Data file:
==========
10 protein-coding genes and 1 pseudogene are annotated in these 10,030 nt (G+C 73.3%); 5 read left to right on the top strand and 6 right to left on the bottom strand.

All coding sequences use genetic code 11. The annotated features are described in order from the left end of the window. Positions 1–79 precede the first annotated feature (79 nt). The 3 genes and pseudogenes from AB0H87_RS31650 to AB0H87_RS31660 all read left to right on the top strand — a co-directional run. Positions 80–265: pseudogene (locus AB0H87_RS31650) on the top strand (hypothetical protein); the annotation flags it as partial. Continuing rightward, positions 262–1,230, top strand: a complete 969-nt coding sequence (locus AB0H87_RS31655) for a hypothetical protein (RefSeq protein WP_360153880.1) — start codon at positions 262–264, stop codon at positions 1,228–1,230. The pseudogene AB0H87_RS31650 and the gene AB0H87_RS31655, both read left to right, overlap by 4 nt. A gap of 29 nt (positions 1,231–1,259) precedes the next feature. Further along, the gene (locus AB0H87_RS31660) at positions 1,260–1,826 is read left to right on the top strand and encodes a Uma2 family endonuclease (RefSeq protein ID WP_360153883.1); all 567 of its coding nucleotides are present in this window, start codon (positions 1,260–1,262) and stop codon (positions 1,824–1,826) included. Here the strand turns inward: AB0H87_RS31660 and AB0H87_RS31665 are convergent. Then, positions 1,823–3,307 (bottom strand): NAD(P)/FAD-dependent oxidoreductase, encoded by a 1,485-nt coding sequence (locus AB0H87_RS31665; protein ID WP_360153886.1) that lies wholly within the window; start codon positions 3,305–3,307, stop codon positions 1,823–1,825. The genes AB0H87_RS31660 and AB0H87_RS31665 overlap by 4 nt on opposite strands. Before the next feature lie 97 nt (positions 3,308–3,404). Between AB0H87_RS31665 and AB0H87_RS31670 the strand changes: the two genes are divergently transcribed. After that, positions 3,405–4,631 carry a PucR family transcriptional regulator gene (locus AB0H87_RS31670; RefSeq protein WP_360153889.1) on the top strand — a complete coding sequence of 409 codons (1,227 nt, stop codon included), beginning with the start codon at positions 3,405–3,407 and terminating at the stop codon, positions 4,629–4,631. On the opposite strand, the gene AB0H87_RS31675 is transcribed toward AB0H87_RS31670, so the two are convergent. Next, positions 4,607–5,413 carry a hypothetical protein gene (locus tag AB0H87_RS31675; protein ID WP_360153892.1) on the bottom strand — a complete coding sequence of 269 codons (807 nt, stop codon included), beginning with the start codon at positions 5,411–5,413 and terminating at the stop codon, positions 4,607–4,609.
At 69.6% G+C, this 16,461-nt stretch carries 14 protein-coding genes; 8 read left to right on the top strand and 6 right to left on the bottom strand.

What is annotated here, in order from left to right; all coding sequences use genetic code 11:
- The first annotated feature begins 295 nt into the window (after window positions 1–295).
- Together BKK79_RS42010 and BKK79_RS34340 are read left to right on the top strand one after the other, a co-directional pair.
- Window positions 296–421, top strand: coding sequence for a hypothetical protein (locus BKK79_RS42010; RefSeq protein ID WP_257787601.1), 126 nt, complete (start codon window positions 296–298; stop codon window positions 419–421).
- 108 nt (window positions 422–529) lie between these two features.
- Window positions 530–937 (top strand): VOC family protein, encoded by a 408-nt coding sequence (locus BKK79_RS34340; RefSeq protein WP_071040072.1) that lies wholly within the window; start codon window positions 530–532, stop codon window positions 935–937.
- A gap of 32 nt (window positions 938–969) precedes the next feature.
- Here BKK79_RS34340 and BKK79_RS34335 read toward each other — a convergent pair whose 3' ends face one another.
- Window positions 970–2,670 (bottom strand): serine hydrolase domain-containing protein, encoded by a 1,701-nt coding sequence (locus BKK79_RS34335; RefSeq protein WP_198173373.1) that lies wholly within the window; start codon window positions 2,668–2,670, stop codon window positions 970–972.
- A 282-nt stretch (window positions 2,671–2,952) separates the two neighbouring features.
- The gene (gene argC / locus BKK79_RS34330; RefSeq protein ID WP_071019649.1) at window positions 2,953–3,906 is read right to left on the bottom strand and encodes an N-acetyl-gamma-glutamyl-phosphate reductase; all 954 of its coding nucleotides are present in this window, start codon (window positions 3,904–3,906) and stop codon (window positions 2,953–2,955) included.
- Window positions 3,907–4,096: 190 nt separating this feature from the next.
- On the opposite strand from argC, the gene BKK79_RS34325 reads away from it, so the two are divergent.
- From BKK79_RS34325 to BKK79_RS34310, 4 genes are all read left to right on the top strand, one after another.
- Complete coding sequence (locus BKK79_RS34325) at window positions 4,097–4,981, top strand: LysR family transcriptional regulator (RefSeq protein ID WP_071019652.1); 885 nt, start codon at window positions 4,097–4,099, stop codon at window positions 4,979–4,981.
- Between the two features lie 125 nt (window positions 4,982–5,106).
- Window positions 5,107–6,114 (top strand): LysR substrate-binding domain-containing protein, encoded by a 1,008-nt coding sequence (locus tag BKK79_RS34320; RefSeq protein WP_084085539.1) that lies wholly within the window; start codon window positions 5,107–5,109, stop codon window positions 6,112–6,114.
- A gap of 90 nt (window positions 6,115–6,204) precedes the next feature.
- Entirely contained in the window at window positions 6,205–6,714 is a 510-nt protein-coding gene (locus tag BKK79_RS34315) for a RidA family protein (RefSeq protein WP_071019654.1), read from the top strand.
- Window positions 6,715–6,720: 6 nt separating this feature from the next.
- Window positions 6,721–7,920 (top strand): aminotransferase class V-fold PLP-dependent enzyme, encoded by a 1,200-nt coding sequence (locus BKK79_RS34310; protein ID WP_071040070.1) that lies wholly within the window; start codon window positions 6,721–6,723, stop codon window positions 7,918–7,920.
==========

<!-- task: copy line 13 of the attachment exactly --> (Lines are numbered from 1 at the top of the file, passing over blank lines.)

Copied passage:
- A 282-nt stretch (window positions 2,671–2,952) separates the two neighbouring features.